"People see the beauty in the ocean and not always the beast," said Kalepa. "For natives the water may be second nature but there are many visitors to Maui that don't see past the fun in the water, to its life and death potential."
Throughout our day, Kalepa spoke passionately about the obstacles of the ocean-safety program here, its need for structural development, a better career ladder for lifeguards, broader budgeting and getting more public support. He said lifeguards average 5,000 public contacts a month and 300 rescues a year. He said the ratio reflects the county's efforts to be more preventative than reactionary.
When I asked Kalepa to define a big wave, he said simply, "It's a wave that scares me."
Tow-in surfing arrived with the tide of big-wave surfing. It allows surfers to catch waves that are too far out or dangerous to merely paddle into. Tow-in surfing is one of the few, true extreme sports—it requires extreme conditions and extreme athletes. It's also extremely expensive.
They say in tow-in surfing that you're only as capable as your partner. Kalepa spoke admiringly of his partner of three years, Buzzy Kerbox. Both riders for Honolua Surf Company, Kalepa and Kerbox have a symbiotic relationship when on board and jet-ski, helping each other confront bigger waves and feel safe doing so, providing emotional support and pooling their wave knowledge.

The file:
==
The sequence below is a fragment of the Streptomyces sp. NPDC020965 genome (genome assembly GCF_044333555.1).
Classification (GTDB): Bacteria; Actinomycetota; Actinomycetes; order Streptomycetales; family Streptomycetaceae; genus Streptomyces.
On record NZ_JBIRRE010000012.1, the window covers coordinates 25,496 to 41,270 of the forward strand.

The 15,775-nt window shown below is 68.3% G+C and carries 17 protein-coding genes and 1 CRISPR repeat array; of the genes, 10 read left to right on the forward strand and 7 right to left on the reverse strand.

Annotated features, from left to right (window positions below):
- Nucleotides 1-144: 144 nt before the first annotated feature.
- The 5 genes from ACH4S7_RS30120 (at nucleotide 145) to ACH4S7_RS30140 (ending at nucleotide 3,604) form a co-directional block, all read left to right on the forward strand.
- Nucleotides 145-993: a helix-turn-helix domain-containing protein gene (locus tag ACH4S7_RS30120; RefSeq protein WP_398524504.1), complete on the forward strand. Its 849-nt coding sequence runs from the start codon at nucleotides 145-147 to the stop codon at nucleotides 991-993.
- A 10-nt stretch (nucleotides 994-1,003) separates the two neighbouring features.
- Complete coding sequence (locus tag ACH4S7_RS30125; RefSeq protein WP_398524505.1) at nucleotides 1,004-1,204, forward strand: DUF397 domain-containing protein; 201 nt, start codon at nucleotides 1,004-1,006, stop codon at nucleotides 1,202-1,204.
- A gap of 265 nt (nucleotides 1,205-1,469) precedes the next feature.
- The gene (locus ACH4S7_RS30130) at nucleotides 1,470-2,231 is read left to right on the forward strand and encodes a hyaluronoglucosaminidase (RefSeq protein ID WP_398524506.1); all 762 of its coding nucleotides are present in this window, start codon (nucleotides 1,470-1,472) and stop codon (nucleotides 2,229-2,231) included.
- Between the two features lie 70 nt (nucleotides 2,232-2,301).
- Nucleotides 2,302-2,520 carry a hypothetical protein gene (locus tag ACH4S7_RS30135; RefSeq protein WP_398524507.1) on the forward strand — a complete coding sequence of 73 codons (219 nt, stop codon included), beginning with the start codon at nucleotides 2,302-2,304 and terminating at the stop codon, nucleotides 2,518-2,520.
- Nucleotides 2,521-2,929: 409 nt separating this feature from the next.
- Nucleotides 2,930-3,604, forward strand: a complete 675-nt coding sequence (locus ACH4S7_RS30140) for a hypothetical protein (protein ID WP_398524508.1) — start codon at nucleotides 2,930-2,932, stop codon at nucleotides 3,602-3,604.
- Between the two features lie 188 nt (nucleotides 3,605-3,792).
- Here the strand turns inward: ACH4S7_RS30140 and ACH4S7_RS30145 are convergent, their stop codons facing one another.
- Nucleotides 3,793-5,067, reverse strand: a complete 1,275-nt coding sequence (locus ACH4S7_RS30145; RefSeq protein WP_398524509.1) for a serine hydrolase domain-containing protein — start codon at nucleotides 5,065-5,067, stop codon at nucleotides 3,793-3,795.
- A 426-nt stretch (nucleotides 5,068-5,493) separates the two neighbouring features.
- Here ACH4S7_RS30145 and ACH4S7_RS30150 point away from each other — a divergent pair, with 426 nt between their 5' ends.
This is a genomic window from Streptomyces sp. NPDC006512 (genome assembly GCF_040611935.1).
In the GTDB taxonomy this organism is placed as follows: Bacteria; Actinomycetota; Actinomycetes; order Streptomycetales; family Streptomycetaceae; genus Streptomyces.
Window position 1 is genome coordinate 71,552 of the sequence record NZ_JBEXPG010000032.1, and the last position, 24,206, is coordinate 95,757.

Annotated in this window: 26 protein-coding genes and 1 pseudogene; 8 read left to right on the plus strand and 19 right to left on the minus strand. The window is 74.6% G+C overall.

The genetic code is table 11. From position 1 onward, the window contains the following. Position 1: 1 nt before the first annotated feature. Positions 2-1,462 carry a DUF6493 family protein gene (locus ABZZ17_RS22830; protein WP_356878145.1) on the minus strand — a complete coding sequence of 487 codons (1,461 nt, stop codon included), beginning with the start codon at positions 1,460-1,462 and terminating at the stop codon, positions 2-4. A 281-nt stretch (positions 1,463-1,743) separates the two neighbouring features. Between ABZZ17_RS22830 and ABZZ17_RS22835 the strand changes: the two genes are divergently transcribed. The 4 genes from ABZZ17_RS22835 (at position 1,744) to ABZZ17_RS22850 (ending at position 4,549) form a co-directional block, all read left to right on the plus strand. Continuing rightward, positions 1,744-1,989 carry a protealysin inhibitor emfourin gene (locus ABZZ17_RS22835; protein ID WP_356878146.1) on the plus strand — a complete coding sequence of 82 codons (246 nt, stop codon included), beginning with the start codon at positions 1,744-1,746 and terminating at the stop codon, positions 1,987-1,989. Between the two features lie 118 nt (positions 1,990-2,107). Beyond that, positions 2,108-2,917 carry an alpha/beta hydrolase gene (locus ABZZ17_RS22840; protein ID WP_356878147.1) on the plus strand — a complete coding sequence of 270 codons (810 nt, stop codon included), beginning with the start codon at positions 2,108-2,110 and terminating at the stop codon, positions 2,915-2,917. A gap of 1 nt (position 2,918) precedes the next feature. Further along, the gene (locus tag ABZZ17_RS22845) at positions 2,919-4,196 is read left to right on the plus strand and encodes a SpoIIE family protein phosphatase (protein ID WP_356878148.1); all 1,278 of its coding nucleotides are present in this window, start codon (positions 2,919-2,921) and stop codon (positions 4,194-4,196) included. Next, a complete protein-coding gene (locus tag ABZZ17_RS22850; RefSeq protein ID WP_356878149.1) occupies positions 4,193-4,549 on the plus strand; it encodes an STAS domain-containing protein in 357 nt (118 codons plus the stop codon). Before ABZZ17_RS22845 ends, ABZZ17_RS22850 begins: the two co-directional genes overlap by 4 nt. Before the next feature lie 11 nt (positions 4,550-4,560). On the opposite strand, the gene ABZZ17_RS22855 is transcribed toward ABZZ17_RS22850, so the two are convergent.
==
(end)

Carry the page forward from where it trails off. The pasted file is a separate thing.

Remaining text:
"It's a short window of time and you have to be incredibly focused," Kalepa said. "Because it's life and death out there." It's also, he said, a supreme adrenaline rush. "Big wave riding is the best damn drug out there," he said.
Located on Maui's north shore, Jaws (known in Hawaiian as Peahi) boasts some of the biggest waves in the world. It typically breaks during the winter's north swells. Having ridden Jaws countless times, Kalepa's made his mark. In 2004 he was a finalist for the biggest barrel and biggest wave at the Jaws competition. This year, at the age of 43, he was up for the biggest barrel ever ridden.
In 1999, Kalepa told Maui Time about one especially big wave he encounted at Jaws.
"I was riding this wave at Peahi, a perfect wave, so smooth, and I went up to the top, came back down, went back up and the helicopter was right in front of me," he said. "I'm looking through this helicopter, looking at the pilot and the cameraman, looking down at them. I could feel the wind from the helicopter hitting the water and lifting my board. That was a heavy experience."
Kalepa was born on Maui's Westside, grew up on Oahu's North Shore, then returned to Maui to complete high school at Lahainaluna. He's lived here ever since.
Surrounded by water, he's gotten creative on it. He was the first person to paddle surf—standing on the board, paddle in hand—from Molokai to Oahu in a scorching time of six hours and 40 minutes. With no team to speak of beyond an entourage of boats and no medal or finish line, Kalepa had to motivate himself. Stopping to stretch when his legs would cramp up, his resolve to finish the voyage propelled him on. When I asked what possessed him to do this, he said simply, "It had never been done before."